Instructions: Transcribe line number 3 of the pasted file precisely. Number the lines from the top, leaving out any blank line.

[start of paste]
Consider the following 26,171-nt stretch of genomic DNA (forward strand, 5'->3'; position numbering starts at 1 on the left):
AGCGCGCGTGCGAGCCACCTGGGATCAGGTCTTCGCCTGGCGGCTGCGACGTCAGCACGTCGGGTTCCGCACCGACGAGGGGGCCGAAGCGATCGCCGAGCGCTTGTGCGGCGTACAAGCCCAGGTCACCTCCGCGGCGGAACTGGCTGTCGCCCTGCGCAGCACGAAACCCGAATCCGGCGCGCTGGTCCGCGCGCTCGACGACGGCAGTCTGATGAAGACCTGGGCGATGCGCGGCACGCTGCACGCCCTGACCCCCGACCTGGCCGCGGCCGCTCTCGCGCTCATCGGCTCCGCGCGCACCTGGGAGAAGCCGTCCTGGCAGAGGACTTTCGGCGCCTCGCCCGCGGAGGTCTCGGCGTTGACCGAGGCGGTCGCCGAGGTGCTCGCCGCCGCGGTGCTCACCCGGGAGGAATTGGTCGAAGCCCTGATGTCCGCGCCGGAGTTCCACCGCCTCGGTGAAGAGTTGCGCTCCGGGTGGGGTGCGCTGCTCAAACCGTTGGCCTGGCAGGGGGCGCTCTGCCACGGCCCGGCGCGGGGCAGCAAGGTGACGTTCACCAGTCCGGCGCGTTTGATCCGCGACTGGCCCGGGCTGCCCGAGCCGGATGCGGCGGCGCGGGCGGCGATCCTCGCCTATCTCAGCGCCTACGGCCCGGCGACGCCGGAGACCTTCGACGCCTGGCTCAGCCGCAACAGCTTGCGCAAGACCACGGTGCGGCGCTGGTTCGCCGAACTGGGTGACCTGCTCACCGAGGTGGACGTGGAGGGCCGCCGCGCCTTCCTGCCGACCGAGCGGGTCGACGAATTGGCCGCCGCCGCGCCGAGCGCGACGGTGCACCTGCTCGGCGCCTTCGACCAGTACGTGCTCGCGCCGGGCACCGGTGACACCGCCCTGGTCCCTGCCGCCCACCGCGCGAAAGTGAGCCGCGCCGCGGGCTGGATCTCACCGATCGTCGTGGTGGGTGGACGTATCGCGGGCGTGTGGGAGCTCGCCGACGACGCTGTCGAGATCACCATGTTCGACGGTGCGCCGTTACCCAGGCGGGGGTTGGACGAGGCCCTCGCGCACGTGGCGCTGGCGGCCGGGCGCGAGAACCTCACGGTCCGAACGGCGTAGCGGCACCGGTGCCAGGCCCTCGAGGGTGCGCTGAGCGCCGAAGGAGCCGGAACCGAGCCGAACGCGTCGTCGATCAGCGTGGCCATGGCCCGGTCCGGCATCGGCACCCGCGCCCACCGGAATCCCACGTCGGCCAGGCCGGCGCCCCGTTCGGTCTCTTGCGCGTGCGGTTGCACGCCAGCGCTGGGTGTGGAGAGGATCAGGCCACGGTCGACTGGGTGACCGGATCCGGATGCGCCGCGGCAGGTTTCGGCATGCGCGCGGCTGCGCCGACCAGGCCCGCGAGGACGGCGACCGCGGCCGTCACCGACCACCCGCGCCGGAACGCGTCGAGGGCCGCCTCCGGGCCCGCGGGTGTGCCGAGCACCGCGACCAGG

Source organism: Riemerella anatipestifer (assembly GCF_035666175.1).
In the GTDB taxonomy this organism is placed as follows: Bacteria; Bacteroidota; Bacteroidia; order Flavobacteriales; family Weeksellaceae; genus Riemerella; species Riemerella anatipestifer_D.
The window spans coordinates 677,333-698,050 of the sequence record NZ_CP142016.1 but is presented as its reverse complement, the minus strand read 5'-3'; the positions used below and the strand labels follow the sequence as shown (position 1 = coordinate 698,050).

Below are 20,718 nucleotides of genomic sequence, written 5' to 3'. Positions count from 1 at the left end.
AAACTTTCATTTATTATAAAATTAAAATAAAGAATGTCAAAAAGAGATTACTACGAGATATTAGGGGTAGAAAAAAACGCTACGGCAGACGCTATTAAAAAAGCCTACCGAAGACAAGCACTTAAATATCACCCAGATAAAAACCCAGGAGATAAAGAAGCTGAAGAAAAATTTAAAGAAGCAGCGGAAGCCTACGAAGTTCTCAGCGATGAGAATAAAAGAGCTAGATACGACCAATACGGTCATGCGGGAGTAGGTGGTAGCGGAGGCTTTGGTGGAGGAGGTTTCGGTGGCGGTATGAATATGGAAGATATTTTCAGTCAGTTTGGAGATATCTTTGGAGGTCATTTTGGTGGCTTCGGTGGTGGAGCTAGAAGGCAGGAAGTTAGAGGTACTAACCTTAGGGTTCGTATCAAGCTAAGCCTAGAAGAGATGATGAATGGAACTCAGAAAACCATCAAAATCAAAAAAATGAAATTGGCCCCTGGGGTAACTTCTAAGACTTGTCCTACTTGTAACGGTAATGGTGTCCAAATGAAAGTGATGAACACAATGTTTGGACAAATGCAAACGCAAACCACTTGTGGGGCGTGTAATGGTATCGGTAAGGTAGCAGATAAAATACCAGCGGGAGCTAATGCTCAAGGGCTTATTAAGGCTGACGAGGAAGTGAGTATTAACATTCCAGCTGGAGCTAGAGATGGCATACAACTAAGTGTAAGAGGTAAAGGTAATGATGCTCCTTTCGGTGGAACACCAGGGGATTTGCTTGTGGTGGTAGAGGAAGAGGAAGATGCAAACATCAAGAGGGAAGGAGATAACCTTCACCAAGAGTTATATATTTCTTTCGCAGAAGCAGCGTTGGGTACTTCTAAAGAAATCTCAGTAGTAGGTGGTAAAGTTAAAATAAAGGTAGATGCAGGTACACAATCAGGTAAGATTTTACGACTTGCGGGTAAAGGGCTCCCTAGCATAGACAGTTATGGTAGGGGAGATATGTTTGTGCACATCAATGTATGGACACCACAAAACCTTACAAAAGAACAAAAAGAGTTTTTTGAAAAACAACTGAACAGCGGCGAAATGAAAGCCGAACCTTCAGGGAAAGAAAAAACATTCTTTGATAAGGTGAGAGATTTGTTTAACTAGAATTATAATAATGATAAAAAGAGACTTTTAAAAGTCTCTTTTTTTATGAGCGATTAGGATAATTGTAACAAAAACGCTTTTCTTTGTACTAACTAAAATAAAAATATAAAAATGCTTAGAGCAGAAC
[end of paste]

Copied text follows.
Source organism: Riemerella anatipestifer (assembly GCF_035666175.1).